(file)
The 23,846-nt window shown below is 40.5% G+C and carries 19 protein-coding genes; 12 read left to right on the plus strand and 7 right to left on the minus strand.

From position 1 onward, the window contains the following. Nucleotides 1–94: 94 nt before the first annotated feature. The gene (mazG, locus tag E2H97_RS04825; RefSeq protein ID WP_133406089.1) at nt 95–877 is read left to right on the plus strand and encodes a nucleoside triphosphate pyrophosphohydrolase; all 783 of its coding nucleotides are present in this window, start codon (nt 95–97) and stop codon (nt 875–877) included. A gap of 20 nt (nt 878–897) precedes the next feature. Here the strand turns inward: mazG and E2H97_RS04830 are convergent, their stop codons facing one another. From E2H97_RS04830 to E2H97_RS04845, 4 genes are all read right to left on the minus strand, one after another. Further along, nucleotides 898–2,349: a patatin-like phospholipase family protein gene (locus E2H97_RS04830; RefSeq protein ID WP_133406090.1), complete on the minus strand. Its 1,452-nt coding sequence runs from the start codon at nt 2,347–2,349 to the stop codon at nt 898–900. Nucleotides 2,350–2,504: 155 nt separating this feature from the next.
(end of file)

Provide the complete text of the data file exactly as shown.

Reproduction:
The 23,846-nt window shown below is 40.5% G+C and carries 19 protein-coding genes; 12 read left to right on the plus strand and 7 right to left on the minus strand.

From position 1 onward, the window contains the following. Nucleotides 1–94: 94 nt before the first annotated feature. The gene (mazG, locus tag E2H97_RS04825; RefSeq protein ID WP_133406089.1) at nt 95–877 is read left to right on the plus strand and encodes a nucleoside triphosphate pyrophosphohydrolase; all 783 of its coding nucleotides are present in this window, start codon (nt 95–97) and stop codon (nt 875–877) included. A gap of 20 nt (nt 878–897) precedes the next feature. Here the strand turns inward: mazG and E2H97_RS04830 are convergent, their stop codons facing one another. From E2H97_RS04830 to E2H97_RS04845, 4 genes are all read right to left on the minus strand, one after another. Further along, nucleotides 898–2,349: a patatin-like phospholipase family protein gene (locus E2H97_RS04830; RefSeq protein ID WP_133406090.1), complete on the minus strand. Its 1,452-nt coding sequence runs from the start codon at nt 2,347–2,349 to the stop codon at nt 898–900. Nucleotides 2,350–2,504: 155 nt separating this feature from the next.